The study used a cross-sectional social survey of children in the low, middle and high income neighborhoods of Nakuru Municipality; 283 children within the age range of 10-17 years and 11 months were randomly selected in the low, middle and high income residential areas. Respondents were selected on the basis of living in a given neighborhood for more than one year. Studies by Evans, et al. and Lepore, et al. [12,13] have shown that after living in a given neighborhood for more than six months, residents exhibit behavior and health states that demonstrate successful or unsuccessful adjustment to prevailing environmental characteristics.

Respondents were interviewed using structured questionnaires for environmental characteristics and validated lay mental health instruments for mental health: the Mini International Neuropsychiatric Interview for Children and Adolescents (M.I.N.I-Kid) [14] and Alcohol, Smoking and Substance Involvement Screening Test [15].

Permission for the research was obtained from a recognized research and ethics board: the Kenyatta National Hospital Ethics Review Board. The study involved visiting households hence permission was obtained from household heads before entry into the houses. Informed consent to interview the children was sought from their parents or guardians after an explanation of the nature and objectives of the study. Assent from the participating children was obtained and they were free to withdraw their assent at any time during the study period if they so wished. The identity of children who participated in this study will not be known by any third party. Their names have been coded by use of numbers that will remain known only to the researcher.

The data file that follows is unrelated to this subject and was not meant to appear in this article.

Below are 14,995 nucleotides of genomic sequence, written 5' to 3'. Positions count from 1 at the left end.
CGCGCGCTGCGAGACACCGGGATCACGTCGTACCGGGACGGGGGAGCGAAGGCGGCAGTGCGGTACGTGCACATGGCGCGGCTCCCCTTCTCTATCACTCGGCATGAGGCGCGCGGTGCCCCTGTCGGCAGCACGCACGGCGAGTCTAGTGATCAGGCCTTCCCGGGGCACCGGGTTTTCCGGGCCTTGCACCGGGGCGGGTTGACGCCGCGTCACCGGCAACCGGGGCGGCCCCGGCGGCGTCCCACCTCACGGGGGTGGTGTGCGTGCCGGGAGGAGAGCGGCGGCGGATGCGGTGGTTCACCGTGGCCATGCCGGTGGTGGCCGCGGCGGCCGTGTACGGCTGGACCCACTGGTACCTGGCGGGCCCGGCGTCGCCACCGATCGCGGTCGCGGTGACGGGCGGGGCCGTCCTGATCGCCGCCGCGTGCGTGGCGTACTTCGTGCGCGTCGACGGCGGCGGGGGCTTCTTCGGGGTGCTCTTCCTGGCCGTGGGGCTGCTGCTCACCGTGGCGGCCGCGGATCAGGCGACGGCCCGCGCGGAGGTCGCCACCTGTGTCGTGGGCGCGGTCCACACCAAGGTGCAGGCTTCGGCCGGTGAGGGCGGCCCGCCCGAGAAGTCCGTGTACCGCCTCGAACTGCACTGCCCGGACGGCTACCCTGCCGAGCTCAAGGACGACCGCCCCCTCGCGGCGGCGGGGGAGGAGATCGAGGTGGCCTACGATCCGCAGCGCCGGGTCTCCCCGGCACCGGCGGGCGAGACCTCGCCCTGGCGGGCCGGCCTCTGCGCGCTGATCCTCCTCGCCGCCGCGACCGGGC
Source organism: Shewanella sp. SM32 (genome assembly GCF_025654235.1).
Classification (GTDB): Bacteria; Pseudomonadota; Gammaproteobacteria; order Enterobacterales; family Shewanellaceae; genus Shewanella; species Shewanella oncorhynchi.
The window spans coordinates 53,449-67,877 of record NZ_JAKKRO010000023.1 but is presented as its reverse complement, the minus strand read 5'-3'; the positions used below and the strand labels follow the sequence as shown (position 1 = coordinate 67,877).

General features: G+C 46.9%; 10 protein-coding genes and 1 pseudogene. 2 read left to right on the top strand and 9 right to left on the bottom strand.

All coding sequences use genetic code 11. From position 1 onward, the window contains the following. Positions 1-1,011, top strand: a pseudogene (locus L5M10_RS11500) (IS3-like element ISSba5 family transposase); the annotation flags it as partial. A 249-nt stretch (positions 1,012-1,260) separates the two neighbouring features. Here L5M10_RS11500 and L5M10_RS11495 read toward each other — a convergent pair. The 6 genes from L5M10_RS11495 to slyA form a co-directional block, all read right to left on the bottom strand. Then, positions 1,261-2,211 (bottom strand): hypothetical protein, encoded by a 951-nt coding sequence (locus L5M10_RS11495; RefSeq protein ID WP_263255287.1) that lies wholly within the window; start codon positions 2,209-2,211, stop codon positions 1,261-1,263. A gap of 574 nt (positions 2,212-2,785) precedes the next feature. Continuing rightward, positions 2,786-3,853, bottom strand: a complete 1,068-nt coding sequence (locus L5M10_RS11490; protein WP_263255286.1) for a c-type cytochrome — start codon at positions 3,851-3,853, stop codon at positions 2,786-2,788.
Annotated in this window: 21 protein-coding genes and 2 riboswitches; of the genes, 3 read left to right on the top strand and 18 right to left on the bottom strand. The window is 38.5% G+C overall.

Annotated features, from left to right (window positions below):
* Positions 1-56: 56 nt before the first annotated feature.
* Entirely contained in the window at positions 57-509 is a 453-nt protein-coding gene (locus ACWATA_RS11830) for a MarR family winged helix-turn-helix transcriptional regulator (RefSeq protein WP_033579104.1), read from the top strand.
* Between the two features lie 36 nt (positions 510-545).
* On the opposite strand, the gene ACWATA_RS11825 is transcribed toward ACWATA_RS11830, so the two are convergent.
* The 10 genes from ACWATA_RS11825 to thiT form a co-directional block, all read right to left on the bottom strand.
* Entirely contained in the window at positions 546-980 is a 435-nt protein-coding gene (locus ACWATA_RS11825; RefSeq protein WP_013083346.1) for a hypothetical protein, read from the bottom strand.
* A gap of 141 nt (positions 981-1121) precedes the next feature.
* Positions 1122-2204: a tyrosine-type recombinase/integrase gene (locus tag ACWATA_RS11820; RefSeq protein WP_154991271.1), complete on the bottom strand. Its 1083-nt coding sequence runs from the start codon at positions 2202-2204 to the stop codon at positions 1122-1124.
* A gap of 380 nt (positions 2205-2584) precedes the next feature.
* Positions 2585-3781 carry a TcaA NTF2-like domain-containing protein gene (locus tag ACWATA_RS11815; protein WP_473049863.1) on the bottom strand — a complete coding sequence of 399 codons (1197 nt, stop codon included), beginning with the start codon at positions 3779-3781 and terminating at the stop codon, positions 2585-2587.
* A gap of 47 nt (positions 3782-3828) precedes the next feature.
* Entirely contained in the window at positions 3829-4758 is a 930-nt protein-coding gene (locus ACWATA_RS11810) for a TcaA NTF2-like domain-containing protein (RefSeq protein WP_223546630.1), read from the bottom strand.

Data analysis
The built external residential environment characteristics across the three categories of residential areas: low, middle and high income were analyzed by the use of descriptive statistics while Chi-square tests (P ≤ 0.05) were used to determine the prevalence of specific mental health disorders of respondents. Multi-variable logistic regression (P ≤ 0.05) was used to assess the relationship between the urban built external residential environment characteristics and the likelihood of developing specific mental health disorders. Socio-demographic characteristics (age, sex, number of occupants in household and daily food expenditure per person) were controlled for in the model.
Results
Characteristics of external built residential environment
The following external environment characteristics were investigated: states of roofs, types of walls, heights of roofs above the ground, residential densities, green spaces and shopping facilities (Table 1).
Heights and states of roofs